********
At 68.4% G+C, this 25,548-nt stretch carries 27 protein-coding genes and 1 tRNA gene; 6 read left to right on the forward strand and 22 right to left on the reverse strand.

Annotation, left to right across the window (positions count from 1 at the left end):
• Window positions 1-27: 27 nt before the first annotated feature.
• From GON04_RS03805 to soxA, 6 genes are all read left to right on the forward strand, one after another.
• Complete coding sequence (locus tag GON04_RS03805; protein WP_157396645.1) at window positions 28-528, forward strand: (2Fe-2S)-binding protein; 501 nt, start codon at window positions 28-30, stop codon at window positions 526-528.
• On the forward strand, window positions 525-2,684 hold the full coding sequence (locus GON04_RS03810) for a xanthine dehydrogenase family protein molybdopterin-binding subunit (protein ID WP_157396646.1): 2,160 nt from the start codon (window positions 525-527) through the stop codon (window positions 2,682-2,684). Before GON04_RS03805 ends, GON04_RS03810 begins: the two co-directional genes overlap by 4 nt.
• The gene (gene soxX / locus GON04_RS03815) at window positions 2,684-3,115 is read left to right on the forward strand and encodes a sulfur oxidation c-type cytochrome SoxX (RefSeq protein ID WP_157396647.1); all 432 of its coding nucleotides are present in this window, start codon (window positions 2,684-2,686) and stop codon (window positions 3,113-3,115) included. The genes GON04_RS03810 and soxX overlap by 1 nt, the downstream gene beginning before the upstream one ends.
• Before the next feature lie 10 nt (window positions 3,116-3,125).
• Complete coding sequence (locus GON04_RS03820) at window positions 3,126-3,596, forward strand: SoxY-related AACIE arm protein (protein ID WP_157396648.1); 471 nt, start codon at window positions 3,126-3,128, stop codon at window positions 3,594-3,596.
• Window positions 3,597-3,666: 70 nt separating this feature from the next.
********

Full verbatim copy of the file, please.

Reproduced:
At 68.4% G+C, this 25,548-nt stretch carries 27 protein-coding genes and 1 tRNA gene; 6 read left to right on the forward strand and 22 right to left on the reverse strand.

Annotation, left to right across the window (positions count from 1 at the left end):
• Window positions 1-27: 27 nt before the first annotated feature.
• From GON04_RS03805 to soxA, 6 genes are all read left to right on the forward strand, one after another.
• Complete coding sequence (locus tag GON04_RS03805; protein WP_157396645.1) at window positions 28-528, forward strand: (2Fe-2S)-binding protein; 501 nt, start codon at window positions 28-30, stop codon at window positions 526-528.
• On the forward strand, window positions 525-2,684 hold the full coding sequence (locus GON04_RS03810) for a xanthine dehydrogenase family protein molybdopterin-binding subunit (protein ID WP_157396646.1): 2,160 nt from the start codon (window positions 525-527) through the stop codon (window positions 2,682-2,684). Before GON04_RS03805 ends, GON04_RS03810 begins: the two co-directional genes overlap by 4 nt.
• The gene (gene soxX / locus GON04_RS03815) at window positions 2,684-3,115 is read left to right on the forward strand and encodes a sulfur oxidation c-type cytochrome SoxX (RefSeq protein ID WP_157396647.1); all 432 of its coding nucleotides are present in this window, start codon (window positions 2,684-2,686) and stop codon (window positions 3,113-3,115) included. The genes GON04_RS03810 and soxX overlap by 1 nt, the downstream gene beginning before the upstream one ends.
• Before the next feature lie 10 nt (window positions 3,116-3,125).
• Complete coding sequence (locus GON04_RS03820) at window positions 3,126-3,596, forward strand: SoxY-related AACIE arm protein (protein ID WP_157396648.1); 471 nt, start codon at window positions 3,126-3,128, stop codon at window positions 3,594-3,596.
• Window positions 3,597-3,666: 70 nt separating this feature from the next.